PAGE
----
Second Sunday after Pentecost

Chapter 17 of 1 Kings begins a series of stories about the prophet Elijah and his successor, Elisha.

June 6, 2010

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Commentary on 1 Kings 17:8-16

Chapter 17 of 1 Kings begins a series of stories about the prophet Elijah and his successor, Elisha.

In these stories, the two prophets interact with the rulers of the northern kingdom of Israel (notably Ahab, Jezebel, and Jehu) and with common folk. At the beginning of chapter 17, the reader is rather abruptly introduced to Elijah the Tishbite, when read that he says to King Ahab, “As the Lord the God of Israel lives, before whom I stand, there shall be neither dew nor rain these years, except by my word” (17:1). God then tells Elijah to go and hide east of the Jordan River and promises that ravens will feed him and a wadi will provide water (17:2-6). When the drought becomes severe and the wadi dries up, God sends Elijah to Zarephath (17:7-8).

Thus begins the lectionary reading. God tells Elijah to go and live in the Sidonian city of Zarephath, where a widow will provide him with food and water. When Elijah arrives in the city, he meets a widow and asks her for some water and bread. She protests, “As the Lord your God lives, I have nothing . . .” But Elijah promises in the name of the God of Israel that the widow will be well-provided for until the drought comes to an end.

This story and many of the stories about Elijah and Elisha that are included in the book of Kings is enigmatic and puzzling on a number of levels. Questions this canonical critic cannot help but ask are, “Why was this story included in the book of Kings, and why in this particular place in the book?” What does it tell us about the prophets of God, particularly Elijah; what does it tell us about the nature of God, particularly in this pivotal time in the history of the northern kingdom of Israel; and, perhaps most importantly, what message can this story convey to folk in the twenty-first century? Let’s walk into the story and listen carefully to the voices and pay close attention to the actions of the characters.

We begin with God. We presume, although the text does not tell us so, that God commands Elijah to confront Ahab with news of an impending drought (17:1). God then sends Elijah into hiding for three years (18:1). Elijah is to go to the east of Jordan River, and God promises to feed him and provide water. But “after a while” (17:7), the water dries up and God sends Elijah to live with a widow in a town in Sidon.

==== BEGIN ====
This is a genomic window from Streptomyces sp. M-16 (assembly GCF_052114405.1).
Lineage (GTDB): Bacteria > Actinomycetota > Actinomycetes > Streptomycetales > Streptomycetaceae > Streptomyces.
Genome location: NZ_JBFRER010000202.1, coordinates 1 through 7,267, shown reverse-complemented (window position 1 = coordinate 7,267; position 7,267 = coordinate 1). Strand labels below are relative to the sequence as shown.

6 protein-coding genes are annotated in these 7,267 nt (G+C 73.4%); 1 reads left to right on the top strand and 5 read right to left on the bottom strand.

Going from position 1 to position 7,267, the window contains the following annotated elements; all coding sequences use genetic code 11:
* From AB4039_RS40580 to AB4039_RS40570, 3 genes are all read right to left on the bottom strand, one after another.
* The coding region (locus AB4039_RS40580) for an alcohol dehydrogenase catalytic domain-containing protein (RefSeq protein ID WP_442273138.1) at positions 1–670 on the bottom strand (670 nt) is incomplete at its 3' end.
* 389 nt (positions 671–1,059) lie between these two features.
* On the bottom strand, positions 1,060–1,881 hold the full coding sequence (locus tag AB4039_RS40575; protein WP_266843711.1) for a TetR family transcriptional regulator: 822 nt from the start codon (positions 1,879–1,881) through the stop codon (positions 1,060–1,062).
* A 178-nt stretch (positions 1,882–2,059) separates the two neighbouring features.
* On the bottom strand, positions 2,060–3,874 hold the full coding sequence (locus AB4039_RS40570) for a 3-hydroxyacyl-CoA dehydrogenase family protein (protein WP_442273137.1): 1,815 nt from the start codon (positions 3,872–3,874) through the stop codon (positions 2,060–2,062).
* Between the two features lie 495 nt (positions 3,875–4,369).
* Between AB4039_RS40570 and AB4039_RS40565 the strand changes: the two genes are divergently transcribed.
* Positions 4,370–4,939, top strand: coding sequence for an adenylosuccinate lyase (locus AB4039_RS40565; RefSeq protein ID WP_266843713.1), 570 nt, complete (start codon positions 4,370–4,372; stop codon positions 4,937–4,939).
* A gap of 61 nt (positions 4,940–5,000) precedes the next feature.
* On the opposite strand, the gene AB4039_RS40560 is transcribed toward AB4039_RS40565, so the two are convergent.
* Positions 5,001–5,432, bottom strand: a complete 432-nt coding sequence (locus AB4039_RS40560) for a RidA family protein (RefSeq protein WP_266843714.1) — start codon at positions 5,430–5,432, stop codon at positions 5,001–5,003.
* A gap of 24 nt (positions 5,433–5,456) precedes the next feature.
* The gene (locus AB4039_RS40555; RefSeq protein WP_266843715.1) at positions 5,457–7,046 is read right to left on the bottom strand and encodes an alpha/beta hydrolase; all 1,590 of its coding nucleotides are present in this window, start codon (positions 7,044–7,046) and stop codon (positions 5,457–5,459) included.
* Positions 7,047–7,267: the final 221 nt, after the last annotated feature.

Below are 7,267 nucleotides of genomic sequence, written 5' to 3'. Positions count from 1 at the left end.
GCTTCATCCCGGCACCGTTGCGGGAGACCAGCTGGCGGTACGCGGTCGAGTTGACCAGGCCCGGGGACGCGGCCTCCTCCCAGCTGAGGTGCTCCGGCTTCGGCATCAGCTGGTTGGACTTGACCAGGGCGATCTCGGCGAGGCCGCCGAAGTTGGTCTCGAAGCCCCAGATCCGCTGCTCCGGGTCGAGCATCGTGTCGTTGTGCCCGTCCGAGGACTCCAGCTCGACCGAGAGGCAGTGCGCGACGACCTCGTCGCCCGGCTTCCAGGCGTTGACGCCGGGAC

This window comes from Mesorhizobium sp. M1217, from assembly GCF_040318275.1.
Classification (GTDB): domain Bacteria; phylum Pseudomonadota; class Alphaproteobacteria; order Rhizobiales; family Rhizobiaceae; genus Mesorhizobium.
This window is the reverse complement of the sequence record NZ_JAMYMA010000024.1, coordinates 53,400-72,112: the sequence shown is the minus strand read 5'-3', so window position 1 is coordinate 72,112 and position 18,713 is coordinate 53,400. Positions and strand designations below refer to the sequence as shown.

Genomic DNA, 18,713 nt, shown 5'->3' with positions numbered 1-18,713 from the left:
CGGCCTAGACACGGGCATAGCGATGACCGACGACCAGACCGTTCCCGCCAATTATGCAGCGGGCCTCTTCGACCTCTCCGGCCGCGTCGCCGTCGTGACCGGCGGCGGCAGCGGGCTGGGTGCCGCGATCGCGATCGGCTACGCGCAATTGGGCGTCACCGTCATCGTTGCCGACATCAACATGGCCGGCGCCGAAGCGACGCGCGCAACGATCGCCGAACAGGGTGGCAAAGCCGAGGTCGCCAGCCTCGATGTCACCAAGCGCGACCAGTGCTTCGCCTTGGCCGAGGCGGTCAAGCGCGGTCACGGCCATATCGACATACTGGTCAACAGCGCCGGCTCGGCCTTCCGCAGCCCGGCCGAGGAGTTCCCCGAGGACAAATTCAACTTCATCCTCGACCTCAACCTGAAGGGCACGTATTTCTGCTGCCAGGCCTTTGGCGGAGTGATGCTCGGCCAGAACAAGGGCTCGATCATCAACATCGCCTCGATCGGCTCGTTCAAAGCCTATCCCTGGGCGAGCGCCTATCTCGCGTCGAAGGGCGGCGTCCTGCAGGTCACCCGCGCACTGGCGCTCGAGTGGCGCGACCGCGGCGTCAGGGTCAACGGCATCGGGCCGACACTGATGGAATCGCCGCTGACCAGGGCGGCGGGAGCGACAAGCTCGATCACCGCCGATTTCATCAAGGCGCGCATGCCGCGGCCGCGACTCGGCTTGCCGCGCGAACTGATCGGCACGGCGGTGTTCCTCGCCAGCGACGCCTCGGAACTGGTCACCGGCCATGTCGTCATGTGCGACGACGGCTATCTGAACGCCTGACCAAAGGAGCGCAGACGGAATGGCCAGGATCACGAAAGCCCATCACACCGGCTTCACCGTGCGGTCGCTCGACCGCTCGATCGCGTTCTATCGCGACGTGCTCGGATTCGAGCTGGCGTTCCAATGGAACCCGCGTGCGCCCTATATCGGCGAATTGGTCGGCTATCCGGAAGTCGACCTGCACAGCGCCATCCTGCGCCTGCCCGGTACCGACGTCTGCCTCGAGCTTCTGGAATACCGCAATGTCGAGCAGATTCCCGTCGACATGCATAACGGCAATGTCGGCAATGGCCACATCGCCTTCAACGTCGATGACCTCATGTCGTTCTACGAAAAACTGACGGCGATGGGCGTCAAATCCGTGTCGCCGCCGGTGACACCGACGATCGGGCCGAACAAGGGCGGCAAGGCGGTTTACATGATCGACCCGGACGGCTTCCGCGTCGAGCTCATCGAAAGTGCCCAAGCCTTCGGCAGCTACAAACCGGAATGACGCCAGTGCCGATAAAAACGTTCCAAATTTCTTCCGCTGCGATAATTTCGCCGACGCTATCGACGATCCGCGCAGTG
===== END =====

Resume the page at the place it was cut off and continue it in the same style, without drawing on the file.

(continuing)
God must have “called” Elijah in some way or another to the rather bold task set before him–announcing the drought to Ahab. Then, God tells Elijah to flee, promising provision from two sources–ravens (17:7-6) and a widow (17:8). With God’s help, Elijah is able to elude Ahab after delivering the news of the drought to him. Elude, yes, for we read in 1 Kings 18:10 that “there is no nation or kingdom to which [Ahab] has not sent to seek [Elijah].” During his time of hiding, God provided for Elijah from two very unlikely sources. Ravens are included in listings of “unclean” birds in Leviticus 11:15 and Deuteronomy 14:14 and are birds of prey according to Job 38:41, Proverbs 30:17, and Isaiah 34:11. Widows are, in the Old Testament, included among those who are less able to care for themselves–the widows, the orphans, and the strangers (Deuteronomy 16:11, 14, Job 22:9, Psalm 68:5, and Isaiah 9:17). God’s ways are not the ways of humanity; God can and often does use “the least of these” to accomplish God’s good end.

Next, we examine Elijah. As stated above, we have no record of his call to a life of prophecy. His first action in the text of 1 Kings is to speak to Ahab in 17:1. He then flees at God’s command, but we read of no conversation with God about the command. Nor do we ever hear Elijah’s voice while he is east of the Jordan, being fed by the ravens and provided with water from the wadi. Elijah remains silent when God instructs him to go to Zarephath in verse 8. Only after he arrives in the city do we again hear his voice.  At God’s behest, he asks a widow for water and morsel of bread (verses 10-11). When she protests, Elijah assures her “by the Lord the God of Israel” that she will be provided for (verse 14).

Elijah is part of a rich prophetic tradition in Israel, part of a group who followed the call of God despite fear, without regard for personal gain, and against all odds–sometimes being bold to speak and sometimes quietly trusting in God’s provision and care. What a life and what a model for our own lives.

Finally, we examine the widow of Zarephath. She lives in a thriving trade center on the coast of Syria in the province of Sidon, but her life is one of desperate poverty. Without a husband or adult son to provide for her, she must scrape out whatever living is possible. Thus we meet her “gathering sticks” (17:10). Imagine her reaction when a traveler–a stranger–asks her for water and “a morsel of bread” (17:10-11). But was he a total stranger? Towns in the ancient Near East were small; everyone knew everyone else. Word of Elijah’s coming would have reached the town long before he did–he was traveling a great distance from east of the Jordan to Sidon. The widow’s response to Elijah’s request suggests that she knew something of who he was: “As the Lord your God lives . . .” (compare with Elijah’s words to Ahab in 17:1).

The widow who trusts Elijah and his God comes from the same province (Sidon) as Jezebel, the wife of Ahab. The widow believes that the God of Elijah can provide for her and her son based merely on the words Elijah speaks to her. Jezebel refused to believe in the power of the God of Elijah even after hearing about the spectacular events that took place on Mt. Carmel (1  Kings 18:20-46). 

Thus, a God who calls and provides for; a prophet who quietly and boldly obeys; and a marginalized woman who takes a risk on this god of Israel.